October 28, 1944. Restful night, good breakfast. Cut my name, etc., on a leather strip, and together with the golden back of my watch rolled and inserted both engravings into a glass bottle, plugged it with a pebble and a ball of clay, mixed with charcoal and deposited this record in the "moonshaft" on top of the ashes of my torches. It may stay there for a long time, possibly until the structure is completely hidden behind its curtain of stalactites and stalagmites. Slavek has no son to tell about his cave-mystery; his womenfolk don't know about it, and anyway daughters usually marry to other villagers. In a few decades nobody will know, if I do not come back and have the structure explored.

I sat there by my fire speculating: What is this structure, with walls two meters thick and a shape that I cannot imagine of any purpose known nowadays. How far does it reach into the rocks? Is there more behind the "moonshaft"? Which incident or who put it into this mountain? Is it a fossilized man-made object? Is there truth in legends, like Plato's, about long lost civilizations with magic technologies which our rationale cannot grasp nor believe?

I am a sober, academically trained person but must admit that there, between those black, satiny, mathematically-curved cliffs I do feel as if in the grip of an exceedingly strange and grim power. I can understand that simple but intelligent and practical men like Slavek and his forebears sense here witchery, conceal it, and also fear that if the existence of this "moonshaft" is ever made known, it would attract armies of tourists, and all the commotion, tunneling and blasting, hotels, and commercialization which would probably ruin their nature-bound trade and honest life.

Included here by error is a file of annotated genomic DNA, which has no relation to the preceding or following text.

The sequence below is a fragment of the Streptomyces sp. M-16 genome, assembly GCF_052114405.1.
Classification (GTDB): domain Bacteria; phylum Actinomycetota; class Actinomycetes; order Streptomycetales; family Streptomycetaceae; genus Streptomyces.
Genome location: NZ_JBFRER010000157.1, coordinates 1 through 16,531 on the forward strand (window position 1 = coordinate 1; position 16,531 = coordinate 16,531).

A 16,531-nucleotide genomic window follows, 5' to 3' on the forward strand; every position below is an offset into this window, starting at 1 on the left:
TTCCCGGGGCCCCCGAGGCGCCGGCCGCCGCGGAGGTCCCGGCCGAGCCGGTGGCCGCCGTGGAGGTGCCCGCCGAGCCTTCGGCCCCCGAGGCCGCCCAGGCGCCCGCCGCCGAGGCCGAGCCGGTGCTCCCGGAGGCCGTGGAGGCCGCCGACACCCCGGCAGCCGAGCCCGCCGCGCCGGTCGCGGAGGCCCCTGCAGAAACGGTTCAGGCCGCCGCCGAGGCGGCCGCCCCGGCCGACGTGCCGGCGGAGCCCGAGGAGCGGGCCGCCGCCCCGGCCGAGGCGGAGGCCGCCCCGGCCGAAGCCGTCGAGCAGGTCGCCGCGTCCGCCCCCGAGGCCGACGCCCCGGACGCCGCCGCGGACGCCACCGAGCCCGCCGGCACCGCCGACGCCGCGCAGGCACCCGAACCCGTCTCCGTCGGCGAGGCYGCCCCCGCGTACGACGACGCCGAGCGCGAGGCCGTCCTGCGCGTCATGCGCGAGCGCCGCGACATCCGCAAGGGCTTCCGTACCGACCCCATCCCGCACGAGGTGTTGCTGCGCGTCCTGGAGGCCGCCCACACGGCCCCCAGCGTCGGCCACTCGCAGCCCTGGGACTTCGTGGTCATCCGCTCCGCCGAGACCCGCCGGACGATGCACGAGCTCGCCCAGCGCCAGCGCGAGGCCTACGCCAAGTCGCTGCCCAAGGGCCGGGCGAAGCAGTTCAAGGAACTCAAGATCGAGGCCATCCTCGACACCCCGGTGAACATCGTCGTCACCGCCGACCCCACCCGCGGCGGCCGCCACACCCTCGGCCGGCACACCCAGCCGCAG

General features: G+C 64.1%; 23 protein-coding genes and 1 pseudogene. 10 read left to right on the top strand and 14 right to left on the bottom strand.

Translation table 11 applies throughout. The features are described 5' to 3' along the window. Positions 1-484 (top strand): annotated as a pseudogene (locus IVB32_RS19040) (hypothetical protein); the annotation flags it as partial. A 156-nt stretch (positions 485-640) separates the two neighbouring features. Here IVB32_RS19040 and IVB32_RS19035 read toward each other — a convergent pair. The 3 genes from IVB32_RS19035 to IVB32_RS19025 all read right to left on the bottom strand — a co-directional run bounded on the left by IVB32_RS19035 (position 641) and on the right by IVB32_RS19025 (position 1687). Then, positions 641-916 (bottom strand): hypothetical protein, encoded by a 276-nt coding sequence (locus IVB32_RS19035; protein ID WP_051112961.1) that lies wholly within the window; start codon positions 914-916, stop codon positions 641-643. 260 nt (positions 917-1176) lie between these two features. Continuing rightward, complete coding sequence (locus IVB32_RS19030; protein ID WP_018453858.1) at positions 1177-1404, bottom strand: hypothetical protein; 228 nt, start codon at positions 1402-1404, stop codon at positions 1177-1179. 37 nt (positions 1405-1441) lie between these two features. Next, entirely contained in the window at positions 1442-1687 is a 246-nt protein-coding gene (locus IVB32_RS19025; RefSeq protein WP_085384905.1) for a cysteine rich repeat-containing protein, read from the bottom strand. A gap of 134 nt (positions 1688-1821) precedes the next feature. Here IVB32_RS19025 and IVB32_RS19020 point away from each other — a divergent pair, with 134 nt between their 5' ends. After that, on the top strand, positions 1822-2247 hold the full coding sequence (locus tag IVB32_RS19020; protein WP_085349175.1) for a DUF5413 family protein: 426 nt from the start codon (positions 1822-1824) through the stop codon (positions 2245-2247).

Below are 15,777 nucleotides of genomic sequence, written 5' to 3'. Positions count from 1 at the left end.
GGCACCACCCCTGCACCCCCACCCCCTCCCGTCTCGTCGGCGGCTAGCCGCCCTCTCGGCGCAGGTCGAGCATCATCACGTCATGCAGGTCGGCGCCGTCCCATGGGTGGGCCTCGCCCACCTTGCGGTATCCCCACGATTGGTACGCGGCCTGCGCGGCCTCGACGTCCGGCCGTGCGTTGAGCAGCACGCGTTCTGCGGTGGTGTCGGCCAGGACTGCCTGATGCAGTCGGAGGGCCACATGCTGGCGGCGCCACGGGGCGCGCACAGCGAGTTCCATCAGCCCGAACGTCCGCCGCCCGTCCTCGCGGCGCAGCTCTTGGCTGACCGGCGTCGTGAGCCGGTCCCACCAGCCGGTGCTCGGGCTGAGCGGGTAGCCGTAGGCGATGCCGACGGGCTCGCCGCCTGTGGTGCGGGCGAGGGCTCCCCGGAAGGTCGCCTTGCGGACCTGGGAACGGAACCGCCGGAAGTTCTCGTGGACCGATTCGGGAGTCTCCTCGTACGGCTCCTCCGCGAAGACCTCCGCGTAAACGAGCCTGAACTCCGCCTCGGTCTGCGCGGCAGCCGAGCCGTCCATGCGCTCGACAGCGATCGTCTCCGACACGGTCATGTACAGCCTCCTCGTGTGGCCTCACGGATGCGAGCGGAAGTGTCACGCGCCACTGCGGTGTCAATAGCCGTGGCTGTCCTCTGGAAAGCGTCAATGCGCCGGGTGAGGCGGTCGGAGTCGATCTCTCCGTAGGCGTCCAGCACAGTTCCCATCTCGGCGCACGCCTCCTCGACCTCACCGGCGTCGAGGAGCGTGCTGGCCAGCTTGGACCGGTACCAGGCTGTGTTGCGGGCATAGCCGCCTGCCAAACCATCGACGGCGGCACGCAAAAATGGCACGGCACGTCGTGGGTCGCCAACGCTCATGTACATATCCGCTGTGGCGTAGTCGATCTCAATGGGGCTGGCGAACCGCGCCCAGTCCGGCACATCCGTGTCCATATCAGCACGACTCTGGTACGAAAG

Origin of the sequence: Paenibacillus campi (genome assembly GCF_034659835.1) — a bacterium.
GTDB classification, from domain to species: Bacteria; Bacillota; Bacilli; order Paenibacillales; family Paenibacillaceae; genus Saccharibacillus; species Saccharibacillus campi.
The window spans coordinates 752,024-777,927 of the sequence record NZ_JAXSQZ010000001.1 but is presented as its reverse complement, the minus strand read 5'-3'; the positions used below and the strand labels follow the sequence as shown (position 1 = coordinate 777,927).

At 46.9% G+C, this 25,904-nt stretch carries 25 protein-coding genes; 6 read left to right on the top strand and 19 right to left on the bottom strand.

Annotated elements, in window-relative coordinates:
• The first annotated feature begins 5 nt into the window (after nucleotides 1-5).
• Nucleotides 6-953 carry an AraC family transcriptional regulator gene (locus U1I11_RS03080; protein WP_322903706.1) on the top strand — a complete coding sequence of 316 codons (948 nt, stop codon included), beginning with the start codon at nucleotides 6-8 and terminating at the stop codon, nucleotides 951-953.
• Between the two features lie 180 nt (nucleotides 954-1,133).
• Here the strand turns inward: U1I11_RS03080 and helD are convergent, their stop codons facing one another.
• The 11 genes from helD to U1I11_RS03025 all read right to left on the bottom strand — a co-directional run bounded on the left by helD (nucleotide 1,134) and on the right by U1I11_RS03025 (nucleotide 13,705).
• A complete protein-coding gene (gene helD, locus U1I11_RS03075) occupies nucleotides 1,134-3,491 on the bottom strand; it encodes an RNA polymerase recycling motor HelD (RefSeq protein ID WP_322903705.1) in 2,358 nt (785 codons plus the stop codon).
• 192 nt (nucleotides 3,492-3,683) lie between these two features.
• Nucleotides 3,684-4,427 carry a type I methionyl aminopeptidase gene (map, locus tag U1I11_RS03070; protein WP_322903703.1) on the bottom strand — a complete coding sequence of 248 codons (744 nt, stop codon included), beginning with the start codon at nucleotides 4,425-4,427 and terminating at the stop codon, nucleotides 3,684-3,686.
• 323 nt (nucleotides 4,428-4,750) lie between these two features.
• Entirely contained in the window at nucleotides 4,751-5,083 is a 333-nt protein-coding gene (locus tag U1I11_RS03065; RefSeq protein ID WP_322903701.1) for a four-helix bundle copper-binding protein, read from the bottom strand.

On my way back to camp I burrowed and hid the crawl holes which lead towards the wall; the cave may have entrances which Slavek does not know, and some chance discoverer may start blasting "for treasure" before a scientific team can get there. I was in camp after 3:00 p.m., and about 5:00 all three Slaveks arrived, bringing some hardboiled eggs.

With the hearty Slovak handshakes, we shouldered our weapons and packs and went. When we entered the pines and turned, we saw Slavek concealing his cave and the girls sweeping away our tracks. The moon was bright and the snow glittered.

In the very last days of World War II, on my way towards Bohemia, I revisited the place. The Slaveks lived temporarily at Zdar. I visited Martin's grave and looked at the cave entrance. I had taken the animal teeth I had collected to the curator of paleontology at Uzhorod, and he classified them as adult cave bear, Ursus spaeleus. Thereupon I speculated; the crack is too small, the lump of limestone and stalagmites in front of the crack would not let any debris through; this bear seems to have fallen into the "moonshaft," which may have had a connection to the surface.

On my last visit to the place, I examined the mountainside above the cave and found no sinkholes or pits, the assumed connections toward the "moonshaft." But on these steep slopes in the Tatra Mountains, rock slides could have obliterated or filled in any such connections.

Who knows how old this shaft is - it could be millions of years old. Many civilizations have come and gone on earth since before the present one. A gold chain was found inside a boulder, and a machined square cube was found in another one. How did they get there? Many artifacts have been found with no explanations. This shaft reminds me of "Mel's Hole" near Ellensburg, WA. No one has been able to reach the bottom even though 18 miles of fishing line was lowered into it. I am sure each "age" had their own technology, some of which we haven't discovered yet.

This article previously appeared in the "Missing Link".